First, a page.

The Florida IT Experts

We work hard behind the scenes so annoying technology issues don't slow your business down.

Our mission is to help businesses like yours increase productivity and get more out of the technology you invest in.
We specialize in solutions that safeguard and protect your data and keep operations running smoothly.

Managed IT Services

Intelligent remote monitoring, proactive maintenance, and behind-the-scenes remote support.

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Network Security

Protect your business from threats like malware, viruses, phishing attacks, hackers and other threads.

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Backup & Disaster Recovery

Ensure peace-of-mind in any situation with the most complete data backup solution available.

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Cloud Hosting Solutions

Reduce infrastructure costs, collaborate, and get more done with our unique cloud solutions.

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When you just want IT to work!

There are a lot of computer shops out there that you can call up to fix an issue or install a piece of equipment. They might be able to get you out of crisis mode, but they aren’t looking at the full picture.

At LSeven Solutions, we understand business. We consult. We provide solutions to solve everyday challenges. We just happen to fix computers as well.

We believe (and have proven) that if you proactively manage technology, run maintenance religiously, and monitor a business network, everyday issues and downtime will be greatly reduced.

This is what makes us different than your typical tech support company. Sure, we can fix computer issues when you have them, but our specialty is preventing them in the first place.

Are you looking for a partner you can trust your IT with? Sign up for a FREE IT Assessment to get started today.

Managed IT Questions?

  • Do you have questions about Managed IT Services and what they can do for your company? Fill out this simple form with your questions and our team respond promptly!

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      What Our Clients Say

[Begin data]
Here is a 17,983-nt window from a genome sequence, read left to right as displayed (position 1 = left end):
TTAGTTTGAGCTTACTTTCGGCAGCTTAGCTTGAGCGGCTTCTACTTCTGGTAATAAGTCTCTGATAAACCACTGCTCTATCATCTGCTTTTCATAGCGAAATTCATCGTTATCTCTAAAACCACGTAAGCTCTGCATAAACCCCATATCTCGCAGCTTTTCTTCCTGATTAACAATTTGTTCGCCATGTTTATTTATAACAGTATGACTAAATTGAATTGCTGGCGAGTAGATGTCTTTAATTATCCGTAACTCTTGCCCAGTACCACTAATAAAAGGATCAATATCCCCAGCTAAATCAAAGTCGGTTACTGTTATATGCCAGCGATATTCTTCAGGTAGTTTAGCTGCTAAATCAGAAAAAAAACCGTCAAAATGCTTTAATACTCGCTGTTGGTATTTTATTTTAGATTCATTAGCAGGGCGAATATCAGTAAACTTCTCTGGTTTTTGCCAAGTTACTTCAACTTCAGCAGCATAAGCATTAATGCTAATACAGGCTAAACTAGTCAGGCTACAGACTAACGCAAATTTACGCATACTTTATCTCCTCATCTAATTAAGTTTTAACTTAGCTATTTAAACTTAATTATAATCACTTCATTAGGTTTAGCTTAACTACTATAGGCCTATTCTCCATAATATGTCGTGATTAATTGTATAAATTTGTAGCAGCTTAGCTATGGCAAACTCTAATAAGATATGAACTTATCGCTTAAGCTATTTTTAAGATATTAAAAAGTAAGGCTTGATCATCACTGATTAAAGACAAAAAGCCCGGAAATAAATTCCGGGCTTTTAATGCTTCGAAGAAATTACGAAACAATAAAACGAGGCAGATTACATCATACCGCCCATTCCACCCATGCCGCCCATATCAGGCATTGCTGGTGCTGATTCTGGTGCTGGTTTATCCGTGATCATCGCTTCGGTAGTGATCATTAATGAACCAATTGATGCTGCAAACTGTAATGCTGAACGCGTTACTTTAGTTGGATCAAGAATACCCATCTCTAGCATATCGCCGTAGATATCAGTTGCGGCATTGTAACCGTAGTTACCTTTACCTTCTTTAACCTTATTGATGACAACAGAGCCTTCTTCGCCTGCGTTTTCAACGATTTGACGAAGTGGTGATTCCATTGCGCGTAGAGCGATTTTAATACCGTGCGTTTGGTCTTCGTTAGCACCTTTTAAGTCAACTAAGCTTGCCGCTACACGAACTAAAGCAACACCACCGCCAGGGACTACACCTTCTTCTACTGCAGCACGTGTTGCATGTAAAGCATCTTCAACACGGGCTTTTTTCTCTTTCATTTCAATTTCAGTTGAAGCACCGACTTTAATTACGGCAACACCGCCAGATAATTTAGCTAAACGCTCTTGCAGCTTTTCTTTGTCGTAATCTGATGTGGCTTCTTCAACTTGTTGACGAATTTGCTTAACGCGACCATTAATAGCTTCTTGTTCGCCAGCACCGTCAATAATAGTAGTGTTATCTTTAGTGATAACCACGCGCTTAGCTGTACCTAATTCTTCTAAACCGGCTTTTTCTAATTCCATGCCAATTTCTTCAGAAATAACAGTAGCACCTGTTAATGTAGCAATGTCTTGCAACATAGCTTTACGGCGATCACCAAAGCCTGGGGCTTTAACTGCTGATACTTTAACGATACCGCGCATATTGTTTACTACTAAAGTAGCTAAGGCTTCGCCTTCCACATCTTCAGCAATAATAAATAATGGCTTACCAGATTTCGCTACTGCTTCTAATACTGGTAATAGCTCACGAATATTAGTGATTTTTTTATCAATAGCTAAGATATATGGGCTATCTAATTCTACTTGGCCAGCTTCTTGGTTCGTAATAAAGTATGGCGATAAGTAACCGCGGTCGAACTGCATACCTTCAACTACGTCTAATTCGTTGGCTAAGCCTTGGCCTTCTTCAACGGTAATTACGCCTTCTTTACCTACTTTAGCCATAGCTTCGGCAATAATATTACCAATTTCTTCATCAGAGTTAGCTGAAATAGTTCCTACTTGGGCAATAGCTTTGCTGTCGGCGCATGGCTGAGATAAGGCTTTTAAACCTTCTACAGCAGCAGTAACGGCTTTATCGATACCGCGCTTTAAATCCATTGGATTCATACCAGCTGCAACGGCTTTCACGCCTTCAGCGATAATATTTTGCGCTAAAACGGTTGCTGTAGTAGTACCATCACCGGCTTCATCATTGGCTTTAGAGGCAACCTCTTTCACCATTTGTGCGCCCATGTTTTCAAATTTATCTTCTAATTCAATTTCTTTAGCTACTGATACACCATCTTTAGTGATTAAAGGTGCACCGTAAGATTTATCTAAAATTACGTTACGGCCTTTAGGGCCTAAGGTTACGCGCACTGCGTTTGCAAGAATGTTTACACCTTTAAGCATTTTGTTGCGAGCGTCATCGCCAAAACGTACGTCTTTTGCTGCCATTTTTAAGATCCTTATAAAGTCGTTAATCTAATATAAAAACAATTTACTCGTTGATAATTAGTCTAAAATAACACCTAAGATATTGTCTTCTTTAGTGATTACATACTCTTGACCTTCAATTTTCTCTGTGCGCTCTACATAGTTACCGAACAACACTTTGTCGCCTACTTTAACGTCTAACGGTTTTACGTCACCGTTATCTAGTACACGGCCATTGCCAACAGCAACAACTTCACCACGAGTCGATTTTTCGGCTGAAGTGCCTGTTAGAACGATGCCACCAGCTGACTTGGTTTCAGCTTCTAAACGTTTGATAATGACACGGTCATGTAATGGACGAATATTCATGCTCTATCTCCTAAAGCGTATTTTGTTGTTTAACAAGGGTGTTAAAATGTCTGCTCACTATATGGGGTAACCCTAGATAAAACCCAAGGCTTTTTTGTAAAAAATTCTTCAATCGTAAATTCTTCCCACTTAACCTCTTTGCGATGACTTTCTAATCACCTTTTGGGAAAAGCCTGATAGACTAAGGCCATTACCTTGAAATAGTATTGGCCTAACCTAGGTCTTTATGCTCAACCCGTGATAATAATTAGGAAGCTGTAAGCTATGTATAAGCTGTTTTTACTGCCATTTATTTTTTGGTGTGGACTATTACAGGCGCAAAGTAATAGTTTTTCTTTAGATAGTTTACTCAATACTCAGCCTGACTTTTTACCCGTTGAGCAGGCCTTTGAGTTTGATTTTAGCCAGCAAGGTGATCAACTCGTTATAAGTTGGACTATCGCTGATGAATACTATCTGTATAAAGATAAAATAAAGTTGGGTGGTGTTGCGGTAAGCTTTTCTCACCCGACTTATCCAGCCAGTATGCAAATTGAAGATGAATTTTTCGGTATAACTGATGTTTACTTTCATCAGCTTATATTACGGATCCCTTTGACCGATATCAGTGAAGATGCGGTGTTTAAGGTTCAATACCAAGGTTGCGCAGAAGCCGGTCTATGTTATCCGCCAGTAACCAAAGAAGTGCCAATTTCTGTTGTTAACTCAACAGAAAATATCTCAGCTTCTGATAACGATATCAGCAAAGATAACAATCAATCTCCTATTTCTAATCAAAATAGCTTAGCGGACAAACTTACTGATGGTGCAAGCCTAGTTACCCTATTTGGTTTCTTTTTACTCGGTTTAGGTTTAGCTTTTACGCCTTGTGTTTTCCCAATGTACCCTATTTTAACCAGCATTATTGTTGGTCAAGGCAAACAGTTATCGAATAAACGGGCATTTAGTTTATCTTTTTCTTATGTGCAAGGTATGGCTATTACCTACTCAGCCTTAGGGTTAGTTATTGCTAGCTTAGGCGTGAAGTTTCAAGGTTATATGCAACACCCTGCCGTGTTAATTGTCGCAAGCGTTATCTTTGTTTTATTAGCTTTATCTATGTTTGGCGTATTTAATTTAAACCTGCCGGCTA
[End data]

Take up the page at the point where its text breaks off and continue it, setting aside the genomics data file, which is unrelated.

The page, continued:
• We Can Focus on Our Business
        Scherer Construction

        Since hiring LSeven to manage our technology, we have more time to focus on our business and not IT. Their help desk and experienced engineers are awesome to work with and their response time to issues exceeds the needs of our demanding schedules. 

      • They Have Allowed Me to Focus on My Business
        CHW, Inc.

        I made a commitment several years ago to our employees to remove the frustration computers and their associated issues have in their ability to do their job.  L7 was brought on board and in short order had our 60 plus employees focused on serving our clients and not constantly wrangling with computer issues.  They have also allowed me to focus on the business and not worry about the management of the hardware, software and data storage. Working with the L7 team is a real pleasure.

      Latest Blogs

      100 Million Compromised Medical Records Shakes Patient Confidence

      The use of ransomware shows enough evidence of a hacker being hard-hearted on its own, but healthcare ransomware suggests an entirely different level of depravity. Hospitals that have been struck by ransomware attacks have found themselves unable to access critical patient records, leaving the administration with little choice but to pay the ransom in order to protect their patients.

      Of course, medical records contain other bits of information that hackers would certainly be able to find some nefarious use for. Financial details, home addresses, and social security numbers are all often present within these records, handing the cyber criminal a blueprint to steal your identity.

      One particular hacker with the handle “TheDarkOverlord” recently put over 650,000 patient records up for sale on the dark web. TheDarkOverlord was able to obtain these records by taking advantage of some vulnerability in a particular implementation method of remote desktop protocols, before accessing the databases containing the medical records. Rather than posting them for sale immediately, TheDarkOverlord offered each of the affected companies information as to the nature of the vulnerability. Naturally, the hacker demanded money for the vulnerability.

      It was only when each of the three companies (one located in Farmington, Missouri, one in Georgia, and one somewhere in the Central/Midwest region) refused to pay, that TheDarkOverlord put the databases up for sale on a dark web marketplace. The Georgia haul has apparently already brought the hacker some money; a buyer purchased all of the insurance records for patients covered by BlueCross/BlueShield from the organization located in Georgia. In a markedly ominous statement, TheDarkOverlord had a message to deliver to these companies: